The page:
Rachel leads on the design and implementation of our outdoor learning and play fund Thrive Outdoors, promoting outdoor learning and increasing outdoor play opportunities for children throughout Scotland. Her experience in the sector has made her a leading voice in helping to change and shape attitudes towards outdoor learning and play at a national policy level and on the ground. Her work has led to international recognition and cooperation with similar programmes and leading academics in the field of physically activity and outdoor play.
Since joining Inspiring Scotland, she has worked across several funds and brings 20 years’ experience in business management and economic regeneration to help tackle deep social issues. Rachel is a long-standing volunteer in the charity sector and currently sits on the board of an outdoor activity charity.
March 17, 2021
Peter Tymms, PhD, is emeritus Professor of Education at Durham University, UK. He has published more than 100 scientific articles and his main research interests are monitoring, assessment, Rasch measurement, performance indicators, ADHD, reading and research methodology.
He originated the PIPS (Performance Indicators in Primary Schools) project, which is designed to monitor the affective and cognitive progress of children through elementary schools starting with a computer adaptive on-entry baseline assessment. It has been used with 5 million children worldwide and translated into several languages.
Peter Tymms was Director of the Centre for Evaluation and Monitoring (CEM) until 2011 when he took over as Head of Department in the School of Education at Durham. At present he is devoting his time to setting up an international project designed to study children starting school around the world and creating agent based models for educational systems.
Alina Ivanova is a PhD candidate and research fellow at the Institute of Education, National Research University Higher School of Economics. Her research interests are in large-scale educational studies, as well as their psychometric underpinnings. And her current work explores the ways to ensure the comparability of assessment results of what children know and can do when they start schooling in different countries.
Georgeta Ion is a Professor of Educational Management and Organisation in the School of Educational Sciences at the Autonomous University of Barcelona (Universitat Autònoma de Barcelona – UAB). She is also a researcher at the CRiEDO Research Centre (Centre for Studies and Research in Organisational Development). In the last years, she has held leadership roles, including Coordinator of the Teacher Education study programme and since 2020 Vice Dean of Students and Internationalisation at the UAB. She teaches subjects related to educational research and practice links, such as Innovation in Education at the Pedagogy Bachelor degree and Research, Innovation and Educational change at Educational Research Master programme. She has been a visiting research fellow at University of Helsinki (2013) and Trinity College Dublin (2016).
Her research topics are related to the study of Evidence-informed policy and practice in education and effective students’ assessment in Higher Education. In the last years, she conducted numerous studies examining school and HE teaching and learning improvement, student-teacher research competencies, and projects aimed at transformative research-informed educational innovations.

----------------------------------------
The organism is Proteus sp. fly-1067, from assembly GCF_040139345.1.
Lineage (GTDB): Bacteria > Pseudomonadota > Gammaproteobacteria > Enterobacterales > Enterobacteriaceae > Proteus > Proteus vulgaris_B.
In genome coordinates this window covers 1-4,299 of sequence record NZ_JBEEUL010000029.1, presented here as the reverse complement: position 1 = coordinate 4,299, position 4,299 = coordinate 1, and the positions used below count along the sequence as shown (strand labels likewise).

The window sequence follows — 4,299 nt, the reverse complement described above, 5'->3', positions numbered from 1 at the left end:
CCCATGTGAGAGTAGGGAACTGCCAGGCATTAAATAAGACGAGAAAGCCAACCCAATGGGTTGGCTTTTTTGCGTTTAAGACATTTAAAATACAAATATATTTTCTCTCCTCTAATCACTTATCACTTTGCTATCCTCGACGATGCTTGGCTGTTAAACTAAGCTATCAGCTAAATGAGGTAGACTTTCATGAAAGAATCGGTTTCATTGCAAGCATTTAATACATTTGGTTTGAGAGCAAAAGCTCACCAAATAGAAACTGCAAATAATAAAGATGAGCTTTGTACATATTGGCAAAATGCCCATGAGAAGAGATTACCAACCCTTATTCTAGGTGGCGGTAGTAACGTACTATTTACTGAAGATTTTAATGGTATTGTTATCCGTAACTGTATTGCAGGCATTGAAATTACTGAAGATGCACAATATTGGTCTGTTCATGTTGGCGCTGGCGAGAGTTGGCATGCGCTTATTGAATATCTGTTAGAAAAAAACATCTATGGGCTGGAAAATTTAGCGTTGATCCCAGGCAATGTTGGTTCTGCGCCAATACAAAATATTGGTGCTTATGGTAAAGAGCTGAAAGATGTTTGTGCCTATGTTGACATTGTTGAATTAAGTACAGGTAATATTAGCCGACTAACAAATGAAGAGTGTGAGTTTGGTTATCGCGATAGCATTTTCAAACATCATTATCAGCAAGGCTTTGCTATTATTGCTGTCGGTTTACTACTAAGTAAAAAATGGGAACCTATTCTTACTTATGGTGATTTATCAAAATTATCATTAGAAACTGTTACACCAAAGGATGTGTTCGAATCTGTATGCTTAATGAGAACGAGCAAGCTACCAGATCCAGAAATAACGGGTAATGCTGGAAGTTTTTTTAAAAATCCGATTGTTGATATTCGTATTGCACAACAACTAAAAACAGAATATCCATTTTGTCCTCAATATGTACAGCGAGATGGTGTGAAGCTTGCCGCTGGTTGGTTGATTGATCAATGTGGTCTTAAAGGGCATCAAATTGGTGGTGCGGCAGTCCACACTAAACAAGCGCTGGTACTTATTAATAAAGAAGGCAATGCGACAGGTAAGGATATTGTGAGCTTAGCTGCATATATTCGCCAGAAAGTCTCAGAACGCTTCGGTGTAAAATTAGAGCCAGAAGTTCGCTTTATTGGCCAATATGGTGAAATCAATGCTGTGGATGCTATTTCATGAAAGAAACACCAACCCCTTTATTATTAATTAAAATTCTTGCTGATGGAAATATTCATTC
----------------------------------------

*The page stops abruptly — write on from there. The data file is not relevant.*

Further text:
March 18, 2021
Nikita Pate is currently the Senior Mistress for A-Levels working with The City School network of schools. She has completed her MPhil in Leadership and Management from National Defence University, Islamabad. Her research thesis focused on The Importance of Organizational Mindfulness. She and her team drove the switch from face to face to online learning platform when the COVID-19 pandemic was its strongest in Pakistan. She is always working in the background and promoting her teachers, students and community and yet what she carried through was no mean feat by a female educational practitioner leader in the Global South. In a developing country like Pakistan, The City School Network made sure that they didn’t drop the quality of education being given to their students and encouraged their staff as they transferred online and literally learnt skills on-the-go. This school system has 160+ schools operating within Pakistan and some other countries in South Asia and is considered to be one of the best school systems in Pakistan.
Cynthia E. Coburn is Professor at the School of Education and Social Policy, Northwestern University. Coburn studies the relationship between instructional policy and teachers’ classroom practices in urban schools, the dynamics of school district policy making, and the relationship between research and practice for school improvement. She has won numerous awards for her scholarship, including the American Educational Research Association Early Career Award in 2011, election as a Fellow of the American Educational Research Association in 2015, an honorary doctorate (Doctor Honoris Causa) from CU Louvain in Belgium in 2019, election to the National Academy of Education in 2020, and Northwestern University’s prestigious Ver Steeg Distinguished Research Fellowship, also in 2020. She is a member of the California Collaborative for District Reform, the DREME network investigating coherence of early mathematics instruction, and the National Academy of Sciences, Medicine and Engineering Standing Committee on Scientific Communication. Coburn has a BA in philosophy from Oberlin College, and a MA in Sociology and a PhD in Education from Stanford University.